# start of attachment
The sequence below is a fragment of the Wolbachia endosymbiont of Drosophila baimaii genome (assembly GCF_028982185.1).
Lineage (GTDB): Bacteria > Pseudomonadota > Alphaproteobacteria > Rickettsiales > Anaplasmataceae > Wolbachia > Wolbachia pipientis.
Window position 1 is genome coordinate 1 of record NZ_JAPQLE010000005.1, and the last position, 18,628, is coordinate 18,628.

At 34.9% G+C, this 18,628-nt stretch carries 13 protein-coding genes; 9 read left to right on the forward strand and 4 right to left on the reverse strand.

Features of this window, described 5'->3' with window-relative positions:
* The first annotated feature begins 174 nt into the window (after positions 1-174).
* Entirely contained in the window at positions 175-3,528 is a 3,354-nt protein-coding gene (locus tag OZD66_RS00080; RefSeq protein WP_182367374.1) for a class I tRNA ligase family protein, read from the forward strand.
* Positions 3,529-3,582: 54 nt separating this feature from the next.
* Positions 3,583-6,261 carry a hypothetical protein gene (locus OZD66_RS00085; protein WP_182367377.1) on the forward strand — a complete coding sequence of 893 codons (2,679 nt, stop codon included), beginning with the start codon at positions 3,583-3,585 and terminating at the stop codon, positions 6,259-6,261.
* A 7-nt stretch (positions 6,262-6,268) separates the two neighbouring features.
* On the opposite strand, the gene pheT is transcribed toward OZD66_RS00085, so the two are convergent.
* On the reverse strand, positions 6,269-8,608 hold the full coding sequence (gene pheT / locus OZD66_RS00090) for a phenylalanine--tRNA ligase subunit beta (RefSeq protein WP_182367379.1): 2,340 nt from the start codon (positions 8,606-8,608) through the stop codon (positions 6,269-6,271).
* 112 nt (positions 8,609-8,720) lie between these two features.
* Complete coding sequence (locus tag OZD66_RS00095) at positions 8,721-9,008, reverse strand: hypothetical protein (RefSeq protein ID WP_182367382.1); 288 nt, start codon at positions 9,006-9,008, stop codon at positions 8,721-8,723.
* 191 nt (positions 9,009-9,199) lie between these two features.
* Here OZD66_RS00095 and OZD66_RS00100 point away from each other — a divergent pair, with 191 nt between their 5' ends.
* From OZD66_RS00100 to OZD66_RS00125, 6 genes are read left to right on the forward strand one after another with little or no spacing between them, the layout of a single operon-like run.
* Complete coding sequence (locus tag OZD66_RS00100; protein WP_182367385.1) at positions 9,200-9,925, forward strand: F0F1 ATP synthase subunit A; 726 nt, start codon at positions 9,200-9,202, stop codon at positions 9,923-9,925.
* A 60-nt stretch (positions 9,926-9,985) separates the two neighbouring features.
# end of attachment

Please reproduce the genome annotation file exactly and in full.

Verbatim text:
The sequence below is a fragment of the Wolbachia endosymbiont of Drosophila baimaii genome (assembly GCF_028982185.1).
Lineage (GTDB): Bacteria > Pseudomonadota > Alphaproteobacteria > Rickettsiales > Anaplasmataceae > Wolbachia > Wolbachia pipientis.
Window position 1 is genome coordinate 1 of record NZ_JAPQLE010000005.1, and the last position, 18,628, is coordinate 18,628.

At 34.9% G+C, this 18,628-nt stretch carries 13 protein-coding genes; 9 read left to right on the forward strand and 4 right to left on the reverse strand.

Features of this window, described 5'->3' with window-relative positions:
* The first annotated feature begins 174 nt into the window (after positions 1-174).
* Entirely contained in the window at positions 175-3,528 is a 3,354-nt protein-coding gene (locus tag OZD66_RS00080; RefSeq protein WP_182367374.1) for a class I tRNA ligase family protein, read from the forward strand.
* Positions 3,529-3,582: 54 nt separating this feature from the next.
* Positions 3,583-6,261 carry a hypothetical protein gene (locus OZD66_RS00085; protein WP_182367377.1) on the forward strand — a complete coding sequence of 893 codons (2,679 nt, stop codon included), beginning with the start codon at positions 3,583-3,585 and terminating at the stop codon, positions 6,259-6,261.
* A 7-nt stretch (positions 6,262-6,268) separates the two neighbouring features.
* On the opposite strand, the gene pheT is transcribed toward OZD66_RS00085, so the two are convergent.
* On the reverse strand, positions 6,269-8,608 hold the full coding sequence (gene pheT / locus OZD66_RS00090) for a phenylalanine--tRNA ligase subunit beta (RefSeq protein WP_182367379.1): 2,340 nt from the start codon (positions 8,606-8,608) through the stop codon (positions 6,269-6,271).
* 112 nt (positions 8,609-8,720) lie between these two features.
* Complete coding sequence (locus tag OZD66_RS00095) at positions 8,721-9,008, reverse strand: hypothetical protein (RefSeq protein ID WP_182367382.1); 288 nt, start codon at positions 9,006-9,008, stop codon at positions 8,721-8,723.
* 191 nt (positions 9,009-9,199) lie between these two features.
* Here OZD66_RS00095 and OZD66_RS00100 point away from each other — a divergent pair, with 191 nt between their 5' ends.
* From OZD66_RS00100 to OZD66_RS00125, 6 genes are read left to right on the forward strand one after another with little or no spacing between them, the layout of a single operon-like run.
* Complete coding sequence (locus tag OZD66_RS00100; protein WP_182367385.1) at positions 9,200-9,925, forward strand: F0F1 ATP synthase subunit A; 726 nt, start codon at positions 9,200-9,202, stop codon at positions 9,923-9,925.
* A 60-nt stretch (positions 9,926-9,985) separates the two neighbouring features.